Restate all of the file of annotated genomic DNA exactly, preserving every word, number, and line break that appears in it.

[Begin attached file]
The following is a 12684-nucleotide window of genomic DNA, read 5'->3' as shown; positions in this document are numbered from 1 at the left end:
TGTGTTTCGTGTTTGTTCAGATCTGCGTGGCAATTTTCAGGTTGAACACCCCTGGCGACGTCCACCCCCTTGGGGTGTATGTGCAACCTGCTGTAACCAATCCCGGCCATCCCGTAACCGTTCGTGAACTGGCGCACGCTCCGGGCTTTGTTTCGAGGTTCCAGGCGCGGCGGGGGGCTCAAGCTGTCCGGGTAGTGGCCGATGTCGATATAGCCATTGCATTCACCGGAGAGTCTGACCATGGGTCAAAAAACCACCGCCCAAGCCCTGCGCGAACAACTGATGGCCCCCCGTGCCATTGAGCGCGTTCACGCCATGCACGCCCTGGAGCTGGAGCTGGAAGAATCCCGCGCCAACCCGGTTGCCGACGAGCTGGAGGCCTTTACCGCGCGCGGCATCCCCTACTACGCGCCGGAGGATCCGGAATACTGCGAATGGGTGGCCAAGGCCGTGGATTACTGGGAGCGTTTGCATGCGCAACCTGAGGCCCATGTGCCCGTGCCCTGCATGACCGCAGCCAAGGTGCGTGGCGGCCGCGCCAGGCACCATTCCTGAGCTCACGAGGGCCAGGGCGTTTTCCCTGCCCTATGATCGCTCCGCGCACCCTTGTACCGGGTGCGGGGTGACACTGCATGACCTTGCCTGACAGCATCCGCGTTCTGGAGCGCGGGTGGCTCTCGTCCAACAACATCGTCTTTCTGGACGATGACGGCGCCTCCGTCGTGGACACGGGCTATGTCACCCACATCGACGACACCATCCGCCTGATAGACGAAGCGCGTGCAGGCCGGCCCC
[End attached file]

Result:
The following is a 12684-nucleotide window of genomic DNA, read 5'->3' as shown; positions in this document are numbered from 1 at the left end:
TGTGTTTCGTGTTTGTTCAGATCTGCGTGGCAATTTTCAGGTTGAACACCCCTGGCGACGTCCACCCCCTTGGGGTGTATGTGCAACCTGCTGTAACCAATCCCGGCCATCCCGTAACCGTTCGTGAACTGGCGCACGCTCCGGGCTTTGTTTCGAGGTTCCAGGCGCGGCGGGGGGCTCAAGCTGTCCGGGTAGTGGCCGATGTCGATATAGCCATTGCATTCACCGGAGAGTCTGACCATGGGTCAAAAAACCACCGCCCAAGCCCTGCGCGAACAACTGATGGCCCCCCGTGCCATTGAGCGCGTTCACGCCATGCACGCCCTGGAGCTGGAGCTGGAAGAATCCCGCGCCAACCCGGTTGCCGACGAGCTGGAGGCCTTTACCGCGCGCGGCATCCCCTACTACGCGCCGGAGGATCCGGAATACTGCGAATGGGTGGCCAAGGCCGTGGATTACTGGGAGCGTTTGCATGCGCAACCTGAGGCCCATGTGCCCGTGCCCTGCATGACCGCAGCCAAGGTGCGTGGCGGCCGCGCCAGGCACCATTCCTGAGCTCACGAGGGCCAGGGCGTTTTCCCTGCCCTATGATCGCTCCGCGCACCCTTGTACCGGGTGCGGGGTGACACTGCATGACCTTGCCTGACAGCATCCGCGTTCTGGAGCGCGGGTGGCTCTCGTCCAACAACATCGTCTTTCTGGACGATGACGGCGCCTCCGTCGTGGACACGGGCTATGTCACCCACATCGACGACACCATCCGCCTGATAGACGAAGCGCGTGCAGGCCGGCCCC